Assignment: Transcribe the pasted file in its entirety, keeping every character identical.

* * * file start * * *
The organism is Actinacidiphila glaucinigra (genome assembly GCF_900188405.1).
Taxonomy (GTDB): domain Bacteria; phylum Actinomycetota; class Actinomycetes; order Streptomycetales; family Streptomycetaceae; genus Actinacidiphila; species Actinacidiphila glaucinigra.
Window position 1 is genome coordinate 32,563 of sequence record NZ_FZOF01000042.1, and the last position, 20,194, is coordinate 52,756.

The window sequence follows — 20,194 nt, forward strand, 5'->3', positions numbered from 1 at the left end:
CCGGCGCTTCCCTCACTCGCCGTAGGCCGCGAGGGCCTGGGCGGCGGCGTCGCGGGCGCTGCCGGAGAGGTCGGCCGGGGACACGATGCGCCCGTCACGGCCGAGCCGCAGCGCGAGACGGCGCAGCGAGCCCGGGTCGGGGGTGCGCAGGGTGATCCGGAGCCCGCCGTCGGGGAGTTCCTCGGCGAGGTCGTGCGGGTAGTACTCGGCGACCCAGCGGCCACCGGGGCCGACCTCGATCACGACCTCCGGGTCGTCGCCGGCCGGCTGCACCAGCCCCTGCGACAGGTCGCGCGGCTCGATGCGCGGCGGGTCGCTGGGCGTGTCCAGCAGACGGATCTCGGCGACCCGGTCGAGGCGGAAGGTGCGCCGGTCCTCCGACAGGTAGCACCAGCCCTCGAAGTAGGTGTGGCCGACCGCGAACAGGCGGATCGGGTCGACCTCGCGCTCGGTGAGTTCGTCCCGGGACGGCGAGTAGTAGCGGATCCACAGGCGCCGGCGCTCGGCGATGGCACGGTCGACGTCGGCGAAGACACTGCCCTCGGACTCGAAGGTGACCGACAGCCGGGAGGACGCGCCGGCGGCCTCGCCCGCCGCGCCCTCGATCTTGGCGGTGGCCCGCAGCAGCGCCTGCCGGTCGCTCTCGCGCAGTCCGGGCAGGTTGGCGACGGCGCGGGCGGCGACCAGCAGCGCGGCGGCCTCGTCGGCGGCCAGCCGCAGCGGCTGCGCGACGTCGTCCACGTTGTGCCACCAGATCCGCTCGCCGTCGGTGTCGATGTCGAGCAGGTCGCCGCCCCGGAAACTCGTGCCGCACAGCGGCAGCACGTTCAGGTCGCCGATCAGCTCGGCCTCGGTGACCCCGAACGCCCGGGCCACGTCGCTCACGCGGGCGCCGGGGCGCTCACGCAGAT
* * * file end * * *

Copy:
The organism is Actinacidiphila glaucinigra (genome assembly GCF_900188405.1).
Taxonomy (GTDB): domain Bacteria; phylum Actinomycetota; class Actinomycetes; order Streptomycetales; family Streptomycetaceae; genus Actinacidiphila; species Actinacidiphila glaucinigra.
Window position 1 is genome coordinate 32,563 of sequence record NZ_FZOF01000042.1, and the last position, 20,194, is coordinate 52,756.

The window sequence follows — 20,194 nt, forward strand, 5'->3', positions numbered from 1 at the left end:
CCGGCGCTTCCCTCACTCGCCGTAGGCCGCGAGGGCCTGGGCGGCGGCGTCGCGGGCGCTGCCGGAGAGGTCGGCCGGGGACACGATGCGCCCGTCACGGCCGAGCCGCAGCGCGAGACGGCGCAGCGAGCCCGGGTCGGGGGTGCGCAGGGTGATCCGGAGCCCGCCGTCGGGGAGTTCCTCGGCGAGGTCGTGCGGGTAGTACTCGGCGACCCAGCGGCCACCGGGGCCGACCTCGATCACGACCTCCGGGTCGTCGCCGGCCGGCTGCACCAGCCCCTGCGACAGGTCGCGCGGCTCGATGCGCGGCGGGTCGCTGGGCGTGTCCAGCAGACGGATCTCGGCGACCCGGTCGAGGCGGAAGGTGCGCCGGTCCTCCGACAGGTAGCACCAGCCCTCGAAGTAGGTGTGGCCGACCGCGAACAGGCGGATCGGGTCGACCTCGCGCTCGGTGAGTTCGTCCCGGGACGGCGAGTAGTAGCGGATCCACAGGCGCCGGCGCTCGGCGATGGCACGGTCGACGTCGGCGAAGACACTGCCCTCGGACTCGAAGGTGACCGACAGCCGGGAGGACGCGCCGGCGGCCTCGCCCGCCGCGCCCTCGATCTTGGCGGTGGCCCGCAGCAGCGCCTGCCGGTCGCTCTCGCGCAGTCCGGGCAGGTTGGCGACGGCGCGGGCGGCGACCAGCAGCGCGGCGGCCTCGTCGGCGGCCAGCCGCAGCGGCTGCGCGACGTCGTCCACGTTGTGCCACCAGATCCGCTCGCCGTCGGTGTCGATGTCGAGCAGGTCGCCGCCCCGGAAACTCGTGCCGCACAGCGGCAGCACGTTCAGGTCGCCGATCAGCTCGGCCTCGGTGACCCCGAACGCCCGGGCCACGTCGCTCACGCGGGCGCCGGGGCGCTCACGCAGAT